Agencies create Facebook pages for Deepwater and floods

FEMA and other federal agencies are establishing Facebook pages to help with disaster responses.

Federal agencies are creating Facebook fan pages to help disseminate disaster response information—and that includes pages for the Deepwater Horizon Response oil spill and for Tennessee flooding.

The Federal Emergency Management Agency and the Tennessee Emergency Management Agency created the flood page on May 6; to date it has 291 fans. The Unified Command—representing agencies and private entities that include the the Interior, Homeland Security and Defense departments, the Coast Guard, the Environmental Protection Agency, the National Oceanic and Atmospheric Administration, the U.S. Geological Survey, the U.S. Fish and Wildlife, and the British Petroleum Co. Ltd.— began operating the Deepwater Horizon page in late April. It has more than 16,000 fans.

The fan pages offer much information and provide novel views into how major disaster responses unfold. At the same time, it’s only fair to point out that there are both benefits and flaws in this new approach.

On the positive side, both pages offer photos, videos, maps, news stories, official statements, volunteer information, numerous links and comments, and give a sense of on-the-ground immediacy rarely seen in government operatios. Kudos to both page administrators for achieving that sense of being engaged in the events as they unfold.

On the other hand, it is hard to know whether the pages are fulfilling their goals. For one, they are not well-known and many people probably are not aware such pages exist. I searched “oil spill” and “Coast Guard” on Facebook and saw nothing about the Deepwater Facebook page. I searched “floods” and saw nothing about the FEMA flood page.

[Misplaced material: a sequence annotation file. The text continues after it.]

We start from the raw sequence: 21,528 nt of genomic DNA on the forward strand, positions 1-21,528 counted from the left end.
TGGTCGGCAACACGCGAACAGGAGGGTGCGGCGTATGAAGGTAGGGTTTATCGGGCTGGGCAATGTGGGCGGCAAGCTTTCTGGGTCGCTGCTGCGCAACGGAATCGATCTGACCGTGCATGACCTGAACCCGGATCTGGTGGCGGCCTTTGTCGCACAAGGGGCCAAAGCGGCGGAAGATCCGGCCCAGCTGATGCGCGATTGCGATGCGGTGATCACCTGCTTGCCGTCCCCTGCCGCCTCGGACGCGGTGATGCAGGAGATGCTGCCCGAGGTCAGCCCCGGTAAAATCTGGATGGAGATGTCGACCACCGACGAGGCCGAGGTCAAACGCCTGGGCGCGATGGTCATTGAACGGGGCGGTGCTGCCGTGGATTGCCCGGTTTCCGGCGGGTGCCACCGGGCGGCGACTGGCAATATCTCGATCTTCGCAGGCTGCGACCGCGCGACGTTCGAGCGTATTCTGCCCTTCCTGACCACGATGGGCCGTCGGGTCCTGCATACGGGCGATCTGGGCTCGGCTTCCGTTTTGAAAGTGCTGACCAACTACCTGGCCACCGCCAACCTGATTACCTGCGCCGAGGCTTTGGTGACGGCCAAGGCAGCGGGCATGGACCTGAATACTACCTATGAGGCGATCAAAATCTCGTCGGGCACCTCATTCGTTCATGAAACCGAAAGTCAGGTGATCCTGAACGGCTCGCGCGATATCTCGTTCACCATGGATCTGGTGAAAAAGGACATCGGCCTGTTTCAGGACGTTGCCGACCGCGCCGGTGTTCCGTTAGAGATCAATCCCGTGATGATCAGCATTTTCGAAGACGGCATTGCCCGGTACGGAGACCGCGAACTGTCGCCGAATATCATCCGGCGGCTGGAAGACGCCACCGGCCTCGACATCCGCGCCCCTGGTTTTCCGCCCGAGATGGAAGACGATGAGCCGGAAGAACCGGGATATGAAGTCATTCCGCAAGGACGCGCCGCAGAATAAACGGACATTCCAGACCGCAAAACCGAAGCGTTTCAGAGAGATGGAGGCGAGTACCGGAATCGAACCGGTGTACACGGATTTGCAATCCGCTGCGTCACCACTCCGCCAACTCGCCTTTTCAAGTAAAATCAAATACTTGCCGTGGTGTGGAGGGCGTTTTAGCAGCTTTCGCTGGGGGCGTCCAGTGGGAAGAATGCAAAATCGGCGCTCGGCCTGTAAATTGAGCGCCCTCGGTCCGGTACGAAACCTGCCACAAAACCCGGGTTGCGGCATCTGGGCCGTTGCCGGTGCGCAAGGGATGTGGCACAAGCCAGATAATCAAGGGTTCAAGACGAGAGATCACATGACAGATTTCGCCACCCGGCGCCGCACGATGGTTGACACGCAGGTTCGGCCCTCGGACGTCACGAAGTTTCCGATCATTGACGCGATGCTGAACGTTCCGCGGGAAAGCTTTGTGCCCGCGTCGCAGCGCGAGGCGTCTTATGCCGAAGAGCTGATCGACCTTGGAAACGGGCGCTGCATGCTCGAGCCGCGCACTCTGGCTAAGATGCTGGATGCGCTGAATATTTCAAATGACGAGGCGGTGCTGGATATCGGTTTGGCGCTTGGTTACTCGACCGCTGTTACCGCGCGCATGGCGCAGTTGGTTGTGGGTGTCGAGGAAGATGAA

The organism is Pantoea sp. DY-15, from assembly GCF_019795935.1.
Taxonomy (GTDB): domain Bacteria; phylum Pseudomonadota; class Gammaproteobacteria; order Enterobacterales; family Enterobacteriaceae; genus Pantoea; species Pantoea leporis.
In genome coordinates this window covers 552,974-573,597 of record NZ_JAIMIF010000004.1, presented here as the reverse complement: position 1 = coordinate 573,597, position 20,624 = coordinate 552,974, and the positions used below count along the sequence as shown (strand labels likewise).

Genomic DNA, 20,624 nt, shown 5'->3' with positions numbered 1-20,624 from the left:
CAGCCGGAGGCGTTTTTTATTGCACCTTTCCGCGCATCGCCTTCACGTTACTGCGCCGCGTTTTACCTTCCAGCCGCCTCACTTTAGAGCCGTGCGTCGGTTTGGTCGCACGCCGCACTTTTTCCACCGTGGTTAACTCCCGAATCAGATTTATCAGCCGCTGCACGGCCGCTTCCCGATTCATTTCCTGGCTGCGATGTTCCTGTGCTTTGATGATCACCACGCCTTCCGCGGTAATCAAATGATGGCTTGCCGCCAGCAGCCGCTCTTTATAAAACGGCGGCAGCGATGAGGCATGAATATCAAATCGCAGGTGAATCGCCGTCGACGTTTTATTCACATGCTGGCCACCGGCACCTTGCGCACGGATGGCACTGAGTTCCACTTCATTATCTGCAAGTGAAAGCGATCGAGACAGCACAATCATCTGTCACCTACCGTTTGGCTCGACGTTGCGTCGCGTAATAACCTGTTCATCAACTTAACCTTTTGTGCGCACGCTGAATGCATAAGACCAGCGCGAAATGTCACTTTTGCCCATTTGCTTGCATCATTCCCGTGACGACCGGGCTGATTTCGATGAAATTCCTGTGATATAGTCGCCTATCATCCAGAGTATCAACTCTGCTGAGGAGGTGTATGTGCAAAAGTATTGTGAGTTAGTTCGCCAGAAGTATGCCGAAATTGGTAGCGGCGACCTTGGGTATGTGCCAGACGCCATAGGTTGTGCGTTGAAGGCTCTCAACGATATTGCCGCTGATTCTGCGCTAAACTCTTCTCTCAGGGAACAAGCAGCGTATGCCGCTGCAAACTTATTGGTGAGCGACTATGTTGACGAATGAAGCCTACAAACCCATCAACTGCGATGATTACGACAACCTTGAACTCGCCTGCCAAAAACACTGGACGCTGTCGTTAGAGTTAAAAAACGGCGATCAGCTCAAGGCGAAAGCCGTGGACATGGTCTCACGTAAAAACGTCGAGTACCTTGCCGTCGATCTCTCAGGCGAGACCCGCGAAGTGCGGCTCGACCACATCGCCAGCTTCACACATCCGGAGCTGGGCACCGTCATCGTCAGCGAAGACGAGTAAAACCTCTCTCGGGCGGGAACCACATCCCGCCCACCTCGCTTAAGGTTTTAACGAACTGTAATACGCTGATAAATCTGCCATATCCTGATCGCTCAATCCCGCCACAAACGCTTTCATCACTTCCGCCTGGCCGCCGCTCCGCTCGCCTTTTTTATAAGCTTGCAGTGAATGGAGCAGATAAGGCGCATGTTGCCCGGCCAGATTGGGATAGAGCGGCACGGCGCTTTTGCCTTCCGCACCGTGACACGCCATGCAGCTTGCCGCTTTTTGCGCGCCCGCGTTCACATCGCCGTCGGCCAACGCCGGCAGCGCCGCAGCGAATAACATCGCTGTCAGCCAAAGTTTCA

One of the commenters on the FEMA site summarized the problem well: “This is a good site. But I wonder how many of the people who need this information have access to it, either not (by) computer, or not aware.”

To FEMA’s credit, the site administrator responded almost immediately: “We hope people like you will help us spread the word.”

The FEMA flood page administrator also said the information featured on the Facebook site is available on other government sites. Perhaps the notion is that as long as the Facebook site is redundant in what it offers, it does not matter if it is not well publicized or well known.

That brings me to my chief concern, which is that since this disaster information is valuable to people, there ought to be accountability for it, and it ought to be publicized better, more clearly and with greater transparency.

If FEMA or another agency establishes a new Facebook web page, it would be great if it put an announcement on its main Web site, added links to and from the main site, and named an administrator for the Facebook site. Ideally, FEMA staff members ought to consider signing their comments on Facebook made on FEMA’s behalf: it is hard to hold anyone accountable for statements made on FEMA’s behalf if there are no names attached.

The new social media sites have a lot of color and immediacy to offer, but there is a bit of a sense of being left hanging, not knowing if you have received accurate and complete information. I’m not the only one feeling a confused by the proliferation of federal information sources. For example, a Web 2.0 blogger on May 10 praised the Deepwater Horizon Response Facebook page, but identified it as being operated by EPA instead of the Unified Command. These kinds of apparent misunderstandings will only continue to increase unless the information provided is clear, accurate and there is accountability for it.

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